Pet Tips 'n' Tales©
- Breast Cancer in Dogs -
Bu's Brush with Breast Cancer!
Photo by Mary Ellen "Angel Scribe"©
Bu, a twelve year old Australian Shepherd, is recuperating from breast cancer.
Desi, her nurse and guardian, is thrilled with Bu's progress.
A human's and an animal's bond can have the emotional strength of super glue. Desi and Bu are such an example, they share a job and their life's journey. Where you see one, you always see the other.
Bu at twelve years of age is still young at heart and it could be the exercise she gets on the job. Desi is a professional ranch hand and Bu loves helping Desi.
"Australian Shepherds love having jobs," explains Desi. "So, I always give her something to do. Bu is a natural herder, so her job is to move the horses from pasture to pasture, which she loves."
Bu considers herself the steward of the dinner dish. At dinner, if Desi is slow serving her, Bu picks up her bowl, searches Desi out -- and whacks her in the shins with it!
"Once, I put Bu on a diet," says Desi, "and she was convinced she was starving. One morning, Bu carried both her and my other dog's food bowls to the middle of the driveway. She dropped them down, and both dogs sat beside their bowls to alert all who might drive or walk by that they were hungry."
"They looked so pitiful. I had only cut their food down by ½ cup, and knew they were not starving as Bu was trying to tell the world," laughing, Desi added, "I made a sign, Will work for food and put it beside them."
Not surprisingly for a herd dog, Bu has a herd of stuffed animals. She is gentle with them, never tears them up, and loves sleeping with them."
On sunny days, Bu carries each of her toy animals outside. Maybe Bu watches Dr. Oz's TV show and thinks her toys need vitamin D!
At bedtime, Bu carries each toy, one at a time, back into the house.
"Go and get Memphis," Desi says, "And Bu brings him in. Each toy that I ask for, is the next one to arrive. All 100 of Bu's toys have names. Her favorites are Duck-Duck and Whiskers the seal.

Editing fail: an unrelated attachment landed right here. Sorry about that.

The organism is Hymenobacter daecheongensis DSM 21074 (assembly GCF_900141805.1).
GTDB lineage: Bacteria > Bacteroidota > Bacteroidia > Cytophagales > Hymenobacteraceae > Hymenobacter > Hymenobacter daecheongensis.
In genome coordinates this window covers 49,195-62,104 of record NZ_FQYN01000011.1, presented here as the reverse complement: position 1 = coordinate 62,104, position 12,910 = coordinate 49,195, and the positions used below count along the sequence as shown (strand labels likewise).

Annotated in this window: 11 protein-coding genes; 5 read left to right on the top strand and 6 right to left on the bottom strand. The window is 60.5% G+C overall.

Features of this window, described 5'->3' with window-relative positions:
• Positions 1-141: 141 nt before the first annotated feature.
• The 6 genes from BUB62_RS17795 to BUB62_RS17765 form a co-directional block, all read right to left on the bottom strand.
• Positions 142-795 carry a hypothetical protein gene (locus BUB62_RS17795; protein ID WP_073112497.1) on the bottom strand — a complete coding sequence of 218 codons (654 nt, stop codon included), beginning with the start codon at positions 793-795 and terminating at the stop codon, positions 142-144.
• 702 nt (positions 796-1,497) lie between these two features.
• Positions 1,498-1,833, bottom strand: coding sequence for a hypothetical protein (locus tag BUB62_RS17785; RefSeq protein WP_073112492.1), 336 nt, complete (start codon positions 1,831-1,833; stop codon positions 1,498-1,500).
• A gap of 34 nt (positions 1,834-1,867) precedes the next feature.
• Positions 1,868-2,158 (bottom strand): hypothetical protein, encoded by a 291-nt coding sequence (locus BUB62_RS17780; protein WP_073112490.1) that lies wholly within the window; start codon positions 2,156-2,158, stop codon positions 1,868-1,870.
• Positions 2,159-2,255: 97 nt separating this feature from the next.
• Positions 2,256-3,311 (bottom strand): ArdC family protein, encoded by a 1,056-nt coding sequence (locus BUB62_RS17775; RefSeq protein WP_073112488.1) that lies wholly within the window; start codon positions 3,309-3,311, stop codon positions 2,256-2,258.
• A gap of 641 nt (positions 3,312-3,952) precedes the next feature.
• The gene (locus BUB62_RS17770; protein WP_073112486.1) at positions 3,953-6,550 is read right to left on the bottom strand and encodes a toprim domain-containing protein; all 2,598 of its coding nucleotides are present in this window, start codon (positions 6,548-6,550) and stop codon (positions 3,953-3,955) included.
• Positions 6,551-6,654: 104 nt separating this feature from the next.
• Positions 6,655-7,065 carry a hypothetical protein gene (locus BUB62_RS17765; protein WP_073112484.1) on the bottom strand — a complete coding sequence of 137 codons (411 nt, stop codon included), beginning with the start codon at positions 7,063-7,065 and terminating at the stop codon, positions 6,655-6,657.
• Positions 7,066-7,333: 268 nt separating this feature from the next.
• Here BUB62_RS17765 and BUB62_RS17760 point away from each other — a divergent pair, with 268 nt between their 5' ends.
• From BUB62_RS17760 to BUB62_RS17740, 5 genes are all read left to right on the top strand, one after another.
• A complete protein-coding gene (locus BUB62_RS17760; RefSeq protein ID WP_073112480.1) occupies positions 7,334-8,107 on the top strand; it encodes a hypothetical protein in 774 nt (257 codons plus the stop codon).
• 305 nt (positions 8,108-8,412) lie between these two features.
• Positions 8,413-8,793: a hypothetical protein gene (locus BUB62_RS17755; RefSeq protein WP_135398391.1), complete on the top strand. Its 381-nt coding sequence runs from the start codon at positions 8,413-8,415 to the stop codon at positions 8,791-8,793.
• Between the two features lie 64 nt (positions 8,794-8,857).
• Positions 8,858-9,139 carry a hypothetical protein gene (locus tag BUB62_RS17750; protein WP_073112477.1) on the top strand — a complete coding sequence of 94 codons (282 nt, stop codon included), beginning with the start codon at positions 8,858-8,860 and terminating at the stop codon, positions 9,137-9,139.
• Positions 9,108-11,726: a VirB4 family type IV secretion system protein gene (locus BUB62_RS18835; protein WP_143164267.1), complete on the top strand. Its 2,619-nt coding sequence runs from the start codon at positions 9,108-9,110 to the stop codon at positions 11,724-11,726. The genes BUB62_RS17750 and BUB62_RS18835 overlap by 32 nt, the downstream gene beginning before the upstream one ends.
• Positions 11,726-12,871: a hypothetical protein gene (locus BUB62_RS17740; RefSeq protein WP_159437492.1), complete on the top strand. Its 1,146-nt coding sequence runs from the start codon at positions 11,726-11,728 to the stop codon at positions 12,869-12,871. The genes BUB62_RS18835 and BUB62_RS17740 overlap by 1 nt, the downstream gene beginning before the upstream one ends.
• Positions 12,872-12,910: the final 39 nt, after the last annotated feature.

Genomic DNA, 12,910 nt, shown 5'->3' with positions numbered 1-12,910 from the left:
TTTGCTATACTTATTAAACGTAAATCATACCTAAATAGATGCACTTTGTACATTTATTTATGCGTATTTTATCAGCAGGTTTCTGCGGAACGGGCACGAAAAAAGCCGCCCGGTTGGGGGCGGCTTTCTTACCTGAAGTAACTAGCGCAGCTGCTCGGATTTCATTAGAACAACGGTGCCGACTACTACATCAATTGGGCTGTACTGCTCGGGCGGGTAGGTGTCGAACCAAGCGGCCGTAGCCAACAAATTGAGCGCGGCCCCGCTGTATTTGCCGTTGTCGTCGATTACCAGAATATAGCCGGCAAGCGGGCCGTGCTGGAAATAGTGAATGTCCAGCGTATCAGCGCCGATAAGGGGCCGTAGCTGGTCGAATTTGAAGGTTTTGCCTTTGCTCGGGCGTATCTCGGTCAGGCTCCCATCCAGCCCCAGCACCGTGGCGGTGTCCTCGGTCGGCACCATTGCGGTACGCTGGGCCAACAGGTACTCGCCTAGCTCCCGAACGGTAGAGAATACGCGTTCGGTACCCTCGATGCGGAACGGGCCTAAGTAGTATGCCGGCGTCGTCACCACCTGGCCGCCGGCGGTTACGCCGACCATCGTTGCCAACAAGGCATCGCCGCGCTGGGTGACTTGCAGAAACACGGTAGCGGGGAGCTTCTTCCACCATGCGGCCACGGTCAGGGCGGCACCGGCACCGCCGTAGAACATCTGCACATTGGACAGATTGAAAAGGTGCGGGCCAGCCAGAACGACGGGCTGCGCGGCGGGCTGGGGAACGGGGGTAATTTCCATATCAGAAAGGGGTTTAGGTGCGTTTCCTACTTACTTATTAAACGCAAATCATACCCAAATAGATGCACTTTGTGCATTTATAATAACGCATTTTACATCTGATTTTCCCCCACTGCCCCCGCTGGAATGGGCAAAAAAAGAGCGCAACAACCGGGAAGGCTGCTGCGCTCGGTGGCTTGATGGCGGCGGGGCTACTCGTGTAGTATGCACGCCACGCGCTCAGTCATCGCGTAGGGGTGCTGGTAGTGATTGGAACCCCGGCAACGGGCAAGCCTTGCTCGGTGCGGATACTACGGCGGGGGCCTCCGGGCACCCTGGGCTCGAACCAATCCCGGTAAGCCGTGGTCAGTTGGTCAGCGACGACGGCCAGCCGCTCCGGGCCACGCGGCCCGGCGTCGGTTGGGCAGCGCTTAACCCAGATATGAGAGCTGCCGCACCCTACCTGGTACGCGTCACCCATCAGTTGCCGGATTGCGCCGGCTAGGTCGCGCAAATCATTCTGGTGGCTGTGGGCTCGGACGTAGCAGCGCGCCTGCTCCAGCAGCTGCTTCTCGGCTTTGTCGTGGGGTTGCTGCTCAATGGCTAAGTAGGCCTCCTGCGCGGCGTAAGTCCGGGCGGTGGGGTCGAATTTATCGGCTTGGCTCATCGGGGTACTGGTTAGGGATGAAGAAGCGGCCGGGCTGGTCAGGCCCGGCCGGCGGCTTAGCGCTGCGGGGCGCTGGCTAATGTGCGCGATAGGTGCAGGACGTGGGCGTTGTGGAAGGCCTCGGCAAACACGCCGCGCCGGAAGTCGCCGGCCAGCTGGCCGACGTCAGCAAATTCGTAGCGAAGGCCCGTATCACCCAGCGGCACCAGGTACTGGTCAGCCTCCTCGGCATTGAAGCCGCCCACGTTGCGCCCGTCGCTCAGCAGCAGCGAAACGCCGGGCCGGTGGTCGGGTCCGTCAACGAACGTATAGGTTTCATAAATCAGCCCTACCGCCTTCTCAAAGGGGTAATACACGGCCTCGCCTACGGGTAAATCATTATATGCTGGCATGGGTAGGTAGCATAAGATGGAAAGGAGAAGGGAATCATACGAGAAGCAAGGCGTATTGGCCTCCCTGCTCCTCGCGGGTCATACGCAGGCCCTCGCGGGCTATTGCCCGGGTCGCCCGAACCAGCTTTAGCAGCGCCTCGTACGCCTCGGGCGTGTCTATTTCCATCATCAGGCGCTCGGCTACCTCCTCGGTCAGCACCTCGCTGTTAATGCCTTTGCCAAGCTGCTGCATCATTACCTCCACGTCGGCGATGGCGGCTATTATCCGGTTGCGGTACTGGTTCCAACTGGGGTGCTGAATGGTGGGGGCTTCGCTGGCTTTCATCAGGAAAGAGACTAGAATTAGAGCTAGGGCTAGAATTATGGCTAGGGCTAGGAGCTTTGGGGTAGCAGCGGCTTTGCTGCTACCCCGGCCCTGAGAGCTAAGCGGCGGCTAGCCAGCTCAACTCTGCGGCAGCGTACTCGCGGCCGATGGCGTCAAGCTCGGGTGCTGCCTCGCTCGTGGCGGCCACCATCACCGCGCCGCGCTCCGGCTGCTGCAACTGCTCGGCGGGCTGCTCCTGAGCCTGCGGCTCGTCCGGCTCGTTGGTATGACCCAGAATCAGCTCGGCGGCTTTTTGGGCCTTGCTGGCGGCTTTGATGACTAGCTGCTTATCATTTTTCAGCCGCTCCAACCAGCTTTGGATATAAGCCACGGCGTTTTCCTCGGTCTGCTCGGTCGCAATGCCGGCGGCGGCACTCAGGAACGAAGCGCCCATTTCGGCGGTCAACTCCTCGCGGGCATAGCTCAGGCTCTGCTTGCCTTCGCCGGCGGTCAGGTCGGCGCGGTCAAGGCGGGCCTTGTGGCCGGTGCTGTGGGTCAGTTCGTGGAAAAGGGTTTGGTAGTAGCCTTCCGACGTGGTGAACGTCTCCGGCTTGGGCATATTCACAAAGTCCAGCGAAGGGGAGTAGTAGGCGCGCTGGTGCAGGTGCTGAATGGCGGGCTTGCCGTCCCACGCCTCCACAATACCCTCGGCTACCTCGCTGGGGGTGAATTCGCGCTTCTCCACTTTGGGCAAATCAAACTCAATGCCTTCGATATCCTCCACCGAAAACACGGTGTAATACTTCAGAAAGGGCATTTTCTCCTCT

After Bu retrieves a fur-toy, she jumps on 'our' bed, drops them, then heads out for the next. After all, it is bedtime, and she is tucking them in for the night.
So there is room to walk in the house, I learned to rotate her toys five at a time.
Bu's name is a double entendre for two reasons. I was living in Louisiana and the local's term of endearment for Sweetheart is Bu. Bu is also the French word for drunk. Because I am a recovering alcoholic, her name means a lot as I have been sober since 1992, and Bu is a real sweetheart.
Bu was not spayed until she was 5-years-old because I was hoping to train her for a seizure alert dog and possibly puppies.
A year ago, I discovered a tiny lump next to one of her nipples. It looked like nothing, but I kept an eye on it. Then her groomer found a second larger lump. In a panic, we double checked the first lump and discovered it had grown. The veterinarian was hopeful that we had caught the tumors early.
Photo by Mary Ellen "Angel Scribe"©
Desi and Bu show Bu's healing scars.
I had no idea that a pet not neutered or spayed at a young age is more susceptible to cancer. I put the love of my life, Bu, in jeopardy and all my guilt buttons were pushed! Apparently, all their hormones build, stagnating in their breasts, ovaries or testicles and can cause a deadly situation."
Dr. McEntee of Cornell University's College of Veterinary Medicine, "Close to 200 out of every 100,000 female dogs get this disease. Above all, owners should know that the occurrence of mammary cancer is dramatically higher in animals that have not been spayed."
Cornell University's Dog Watch newsletter reports that genetics may come into the equation as "Spaniels, Maltese and Yorkies appear to be at increased risk. If an owner notices a lump and ignores it, there is a good chance that, within six months or so, the cancer will have spread past the primary site to the regional lymph nodes."
412 other Dog Watch Pet Tips:
"Susceptibility to mammary cancer also seems to be linked with canine obesity and diet," says Dr. Mcentee as she adds, "Those whose routine diets contain alot of beef and pork appear to be at an increased risk. You can almost eliminate the risk of mammary cancer if you spay your dog prior to her first heat cycle."
"Bu (and my nerves) came through surgery fine" quietly says Desi. "The veterinarian said her tumors were benign. Hearing the good news ranks as some of the best news of my life!"
Some of the starving kittens-kittens are now expecting. It is a nightmare for our neighbor and for the cats! Alter your pets at four months and like Bu also help prevent them from getting cancer.”
Mary Ellen & Miss Wings
Pet Tips 'n' Tales Newspaper Columnist
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